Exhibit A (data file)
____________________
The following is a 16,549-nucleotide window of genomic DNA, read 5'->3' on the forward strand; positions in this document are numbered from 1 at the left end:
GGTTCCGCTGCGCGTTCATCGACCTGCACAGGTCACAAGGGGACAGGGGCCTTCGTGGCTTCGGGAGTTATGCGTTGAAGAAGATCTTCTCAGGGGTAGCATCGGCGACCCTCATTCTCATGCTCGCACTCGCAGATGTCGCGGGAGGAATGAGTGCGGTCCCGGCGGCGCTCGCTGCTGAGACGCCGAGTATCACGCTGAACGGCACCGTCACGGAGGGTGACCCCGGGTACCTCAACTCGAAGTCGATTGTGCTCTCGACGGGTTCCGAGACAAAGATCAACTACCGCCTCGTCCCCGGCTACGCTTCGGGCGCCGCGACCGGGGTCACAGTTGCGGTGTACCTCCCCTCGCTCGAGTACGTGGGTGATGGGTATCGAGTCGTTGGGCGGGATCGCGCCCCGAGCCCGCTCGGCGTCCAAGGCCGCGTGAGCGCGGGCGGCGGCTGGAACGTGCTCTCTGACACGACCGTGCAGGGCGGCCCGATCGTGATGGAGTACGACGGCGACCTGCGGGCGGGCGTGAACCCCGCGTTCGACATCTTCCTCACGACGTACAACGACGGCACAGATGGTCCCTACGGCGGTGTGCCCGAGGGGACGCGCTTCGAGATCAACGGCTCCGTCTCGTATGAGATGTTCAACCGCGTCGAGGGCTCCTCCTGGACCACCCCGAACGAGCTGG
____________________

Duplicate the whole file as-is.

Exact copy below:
The following is a 16,549-nucleotide window of genomic DNA, read 5'->3' on the forward strand; positions in this document are numbered from 1 at the left end:
GGTTCCGCTGCGCGTTCATCGACCTGCACAGGTCACAAGGGGACAGGGGCCTTCGTGGCTTCGGGAGTTATGCGTTGAAGAAGATCTTCTCAGGGGTAGCATCGGCGACCCTCATTCTCATGCTCGCACTCGCAGATGTCGCGGGAGGAATGAGTGCGGTCCCGGCGGCGCTCGCTGCTGAGACGCCGAGTATCACGCTGAACGGCACCGTCACGGAGGGTGACCCCGGGTACCTCAACTCGAAGTCGATTGTGCTCTCGACGGGTTCCGAGACAAAGATCAACTACCGCCTCGTCCCCGGCTACGCTTCGGGCGCCGCGACCGGGGTCACAGTTGCGGTGTACCTCCCCTCGCTCGAGTACGTGGGTGATGGGTATCGAGTCGTTGGGCGGGATCGCGCCCCGAGCCCGCTCGGCGTCCAAGGCCGCGTGAGCGCGGGCGGCGGCTGGAACGTGCTCTCTGACACGACCGTGCAGGGCGGCCCGATCGTGATGGAGTACGACGGCGACCTGCGGGCGGGCGTGAACCCCGCGTTCGACATCTTCCTCACGACGTACAACGACGGCACAGATGGTCCCTACGGCGGTGTGCCCGAGGGGACGCGCTTCGAGATCAACGGCTCCGTCTCGTATGAGATGTTCAACCGCGTCGAGGGCTCCTCCTGGACCACCCCGAACGAGCTGG